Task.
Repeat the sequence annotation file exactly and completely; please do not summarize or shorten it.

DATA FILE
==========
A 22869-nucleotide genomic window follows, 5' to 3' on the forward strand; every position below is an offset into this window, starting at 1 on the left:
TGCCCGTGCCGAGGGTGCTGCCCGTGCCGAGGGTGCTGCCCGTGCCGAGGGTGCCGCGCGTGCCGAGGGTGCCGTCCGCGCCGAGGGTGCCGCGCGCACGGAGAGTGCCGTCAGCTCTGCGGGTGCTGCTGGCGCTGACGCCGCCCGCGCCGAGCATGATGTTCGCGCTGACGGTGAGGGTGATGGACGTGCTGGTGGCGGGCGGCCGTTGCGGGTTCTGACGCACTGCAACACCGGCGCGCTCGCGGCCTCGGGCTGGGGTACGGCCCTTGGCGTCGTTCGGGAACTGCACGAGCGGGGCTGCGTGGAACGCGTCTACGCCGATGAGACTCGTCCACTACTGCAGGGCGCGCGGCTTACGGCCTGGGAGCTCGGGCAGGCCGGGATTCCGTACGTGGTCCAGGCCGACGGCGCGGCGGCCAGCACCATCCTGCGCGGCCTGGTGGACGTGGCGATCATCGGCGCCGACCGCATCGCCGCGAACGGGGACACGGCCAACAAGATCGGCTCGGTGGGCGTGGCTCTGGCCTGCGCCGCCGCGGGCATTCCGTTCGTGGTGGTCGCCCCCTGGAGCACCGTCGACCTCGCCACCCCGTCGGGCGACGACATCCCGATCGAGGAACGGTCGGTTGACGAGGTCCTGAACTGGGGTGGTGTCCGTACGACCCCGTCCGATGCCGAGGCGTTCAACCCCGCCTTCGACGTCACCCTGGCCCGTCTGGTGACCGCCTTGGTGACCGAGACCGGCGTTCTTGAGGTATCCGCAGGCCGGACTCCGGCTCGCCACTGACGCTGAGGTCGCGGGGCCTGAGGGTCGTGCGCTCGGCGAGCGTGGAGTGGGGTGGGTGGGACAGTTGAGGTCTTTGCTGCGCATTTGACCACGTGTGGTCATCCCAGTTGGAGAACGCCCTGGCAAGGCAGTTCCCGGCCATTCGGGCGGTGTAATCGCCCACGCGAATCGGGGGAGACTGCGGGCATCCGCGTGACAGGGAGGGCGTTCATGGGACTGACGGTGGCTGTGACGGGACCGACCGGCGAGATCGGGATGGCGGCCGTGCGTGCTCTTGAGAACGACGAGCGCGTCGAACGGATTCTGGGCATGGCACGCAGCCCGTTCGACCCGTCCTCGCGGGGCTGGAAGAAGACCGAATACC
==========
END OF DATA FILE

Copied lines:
A 22869-nucleotide genomic window follows, 5' to 3' on the forward strand; every position below is an offset into this window, starting at 1 on the left:
TGCCCGTGCCGAGGGTGCTGCCCGTGCCGAGGGTGCTGCCCGTGCCGAGGGTGCCGCGCGTGCCGAGGGTGCCGTCCGCGCCGAGGGTGCCGCGCGCACGGAGAGTGCCGTCAGCTCTGCGGGTGCTGCTGGCGCTGACGCCGCCCGCGCCGAGCATGATGTTCGCGCTGACGGTGAGGGTGATGGACGTGCTGGTGGCGGGCGGCCGTTGCGGGTTCTGACGCACTGCAACACCGGCGCGCTCGCGGCCTCGGGCTGGGGTACGGCCCTTGGCGTCGTTCGGGAACTGCACGAGCGGGGCTGCGTGGAACGCGTCTACGCCGATGAGACTCGTCCACTACTGCAGGGCGCGCGGCTTACGGCCTGGGAGCTCGGGCAGGCCGGGATTCCGTACGTGGTCCAGGCCGACGGCGCGGCGGCCAGCACCATCCTGCGCGGCCTGGTGGACGTGGCGATCATCGGCGCCGACCGCATCGCCGCGAACGGGGACACGGCCAACAAGATCGGCTCGGTGGGCGTGGCTCTGGCCTGCGCCGCCGCGGGCATTCCGTTCGTGGTGGTCGCCCCCTGGAGCACCGTCGACCTCGCCACCCCGTCGGGCGACGACATCCCGATCGAGGAACGGTCGGTTGACGAGGTCCTGAACTGGGGTGGTGTCCGTACGACCCCGTCCGATGCCGAGGCGTTCAACCCCGCCTTCGACGTCACCCTGGCCCGTCTGGTGACCGCCTTGGTGACCGAGACCGGCGTTCTTGAGGTATCCGCAGGCCGGACTCCGGCTCGCCACTGACGCTGAGGTCGCGGGGCCTGAGGGTCGTGCGCTCGGCGAGCGTGGAGTGGGGTGGGTGGGACAGTTGAGGTCTTTGCTGCGCATTTGACCACGTGTGGTCATCCCAGTTGGAGAACGCCCTGGCAAGGCAGTTCCCGGCCATTCGGGCGGTGTAATCGCCCACGCGAATCGGGGGAGACTGCGGGCATCCGCGTGACAGGGAGGGCGTTCATGGGACTGACGGTGGCTGTGACGGGACCGACCGGCGAGATCGGGATGGCGGCCGTGCGTGCTCTTGAGAACGACGAGCGCGTCGAACGGATTCTGGGCATGGCACGCAGCCCGTTCGACCCGTCCTCGCGGGGCTGGAAGAAGACCGAATACC